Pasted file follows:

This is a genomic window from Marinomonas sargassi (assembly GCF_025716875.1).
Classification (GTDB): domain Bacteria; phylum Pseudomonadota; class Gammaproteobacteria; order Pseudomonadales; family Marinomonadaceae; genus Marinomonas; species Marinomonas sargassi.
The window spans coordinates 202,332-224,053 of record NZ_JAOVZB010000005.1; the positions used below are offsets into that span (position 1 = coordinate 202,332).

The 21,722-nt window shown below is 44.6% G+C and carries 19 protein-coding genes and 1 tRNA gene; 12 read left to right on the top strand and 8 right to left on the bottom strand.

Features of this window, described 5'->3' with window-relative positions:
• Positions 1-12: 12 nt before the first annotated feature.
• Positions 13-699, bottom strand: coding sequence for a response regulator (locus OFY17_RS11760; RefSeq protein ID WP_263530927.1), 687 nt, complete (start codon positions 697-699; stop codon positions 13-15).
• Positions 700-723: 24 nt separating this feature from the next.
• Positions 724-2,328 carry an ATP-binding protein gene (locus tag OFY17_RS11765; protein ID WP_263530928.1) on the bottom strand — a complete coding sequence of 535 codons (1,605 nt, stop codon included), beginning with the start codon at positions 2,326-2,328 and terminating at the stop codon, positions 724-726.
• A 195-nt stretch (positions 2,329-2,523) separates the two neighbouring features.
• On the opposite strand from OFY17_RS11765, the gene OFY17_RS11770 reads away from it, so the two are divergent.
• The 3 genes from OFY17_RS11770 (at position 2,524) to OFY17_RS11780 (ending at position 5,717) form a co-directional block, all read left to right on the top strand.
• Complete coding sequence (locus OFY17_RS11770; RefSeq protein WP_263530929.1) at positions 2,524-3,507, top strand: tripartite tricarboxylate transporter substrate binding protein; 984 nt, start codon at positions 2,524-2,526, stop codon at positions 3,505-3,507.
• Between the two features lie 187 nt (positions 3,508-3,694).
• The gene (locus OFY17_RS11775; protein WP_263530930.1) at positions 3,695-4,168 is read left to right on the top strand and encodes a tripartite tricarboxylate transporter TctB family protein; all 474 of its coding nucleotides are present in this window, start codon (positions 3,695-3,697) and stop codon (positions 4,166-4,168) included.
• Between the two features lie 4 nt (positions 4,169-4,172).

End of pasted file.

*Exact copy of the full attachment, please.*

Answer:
This is a genomic window from Marinomonas sargassi (assembly GCF_025716875.1).
Classification (GTDB): domain Bacteria; phylum Pseudomonadota; class Gammaproteobacteria; order Pseudomonadales; family Marinomonadaceae; genus Marinomonas; species Marinomonas sargassi.
The window spans coordinates 202,332-224,053 of record NZ_JAOVZB010000005.1; the positions used below are offsets into that span (position 1 = coordinate 202,332).

The 21,722-nt window shown below is 44.6% G+C and carries 19 protein-coding genes and 1 tRNA gene; 12 read left to right on the top strand and 8 right to left on the bottom strand.

Features of this window, described 5'->3' with window-relative positions:
• Positions 1-12: 12 nt before the first annotated feature.
• Positions 13-699, bottom strand: coding sequence for a response regulator (locus OFY17_RS11760; RefSeq protein ID WP_263530927.1), 687 nt, complete (start codon positions 697-699; stop codon positions 13-15).
• Positions 700-723: 24 nt separating this feature from the next.
• Positions 724-2,328 carry an ATP-binding protein gene (locus tag OFY17_RS11765; protein ID WP_263530928.1) on the bottom strand — a complete coding sequence of 535 codons (1,605 nt, stop codon included), beginning with the start codon at positions 2,326-2,328 and terminating at the stop codon, positions 724-726.
• A 195-nt stretch (positions 2,329-2,523) separates the two neighbouring features.
• On the opposite strand from OFY17_RS11765, the gene OFY17_RS11770 reads away from it, so the two are divergent.
• The 3 genes from OFY17_RS11770 (at position 2,524) to OFY17_RS11780 (ending at position 5,717) form a co-directional block, all read left to right on the top strand.
• Complete coding sequence (locus OFY17_RS11770; RefSeq protein WP_263530929.1) at positions 2,524-3,507, top strand: tripartite tricarboxylate transporter substrate binding protein; 984 nt, start codon at positions 2,524-2,526, stop codon at positions 3,505-3,507.
• Between the two features lie 187 nt (positions 3,508-3,694).
• The gene (locus OFY17_RS11775; protein WP_263530930.1) at positions 3,695-4,168 is read left to right on the top strand and encodes a tripartite tricarboxylate transporter TctB family protein; all 474 of its coding nucleotides are present in this window, start codon (positions 3,695-3,697) and stop codon (positions 4,166-4,168) included.
• Between the two features lie 4 nt (positions 4,169-4,172).